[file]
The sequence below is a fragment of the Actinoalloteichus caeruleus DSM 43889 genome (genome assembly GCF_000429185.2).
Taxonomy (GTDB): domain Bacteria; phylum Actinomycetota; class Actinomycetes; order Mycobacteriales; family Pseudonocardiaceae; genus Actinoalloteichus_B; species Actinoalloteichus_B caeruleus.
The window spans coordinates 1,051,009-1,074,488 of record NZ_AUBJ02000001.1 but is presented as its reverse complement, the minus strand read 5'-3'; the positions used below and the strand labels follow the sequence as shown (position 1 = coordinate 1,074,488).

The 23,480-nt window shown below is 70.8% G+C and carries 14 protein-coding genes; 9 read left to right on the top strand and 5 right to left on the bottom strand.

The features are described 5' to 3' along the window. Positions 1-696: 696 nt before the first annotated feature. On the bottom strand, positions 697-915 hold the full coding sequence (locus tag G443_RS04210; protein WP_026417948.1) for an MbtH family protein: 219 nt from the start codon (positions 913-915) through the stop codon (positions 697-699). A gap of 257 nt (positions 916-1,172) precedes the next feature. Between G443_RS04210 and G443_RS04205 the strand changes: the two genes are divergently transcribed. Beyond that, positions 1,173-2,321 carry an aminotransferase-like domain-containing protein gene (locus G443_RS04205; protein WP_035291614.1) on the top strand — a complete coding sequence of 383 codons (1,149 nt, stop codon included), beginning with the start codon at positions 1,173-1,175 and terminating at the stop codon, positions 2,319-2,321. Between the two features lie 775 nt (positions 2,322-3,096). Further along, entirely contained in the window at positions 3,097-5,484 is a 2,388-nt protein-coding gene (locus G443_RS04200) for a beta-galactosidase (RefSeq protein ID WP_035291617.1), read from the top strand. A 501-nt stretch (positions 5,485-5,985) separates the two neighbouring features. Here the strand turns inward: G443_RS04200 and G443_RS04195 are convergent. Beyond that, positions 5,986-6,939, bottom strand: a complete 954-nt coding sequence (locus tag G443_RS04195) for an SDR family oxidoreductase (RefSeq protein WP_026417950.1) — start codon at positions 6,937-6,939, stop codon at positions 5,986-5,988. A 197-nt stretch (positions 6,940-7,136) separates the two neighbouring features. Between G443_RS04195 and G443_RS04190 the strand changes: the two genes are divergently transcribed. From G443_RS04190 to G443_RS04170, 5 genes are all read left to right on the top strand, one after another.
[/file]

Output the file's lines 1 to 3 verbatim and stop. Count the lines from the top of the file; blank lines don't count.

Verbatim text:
The sequence below is a fragment of the Actinoalloteichus caeruleus DSM 43889 genome (genome assembly GCF_000429185.2).
Taxonomy (GTDB): domain Bacteria; phylum Actinomycetota; class Actinomycetes; order Mycobacteriales; family Pseudonocardiaceae; genus Actinoalloteichus_B; species Actinoalloteichus_B caeruleus.
The window spans coordinates 1,051,009-1,074,488 of record NZ_AUBJ02000001.1 but is presented as its reverse complement, the minus strand read 5'-3'; the positions used below and the strand labels follow the sequence as shown (position 1 = coordinate 1,074,488).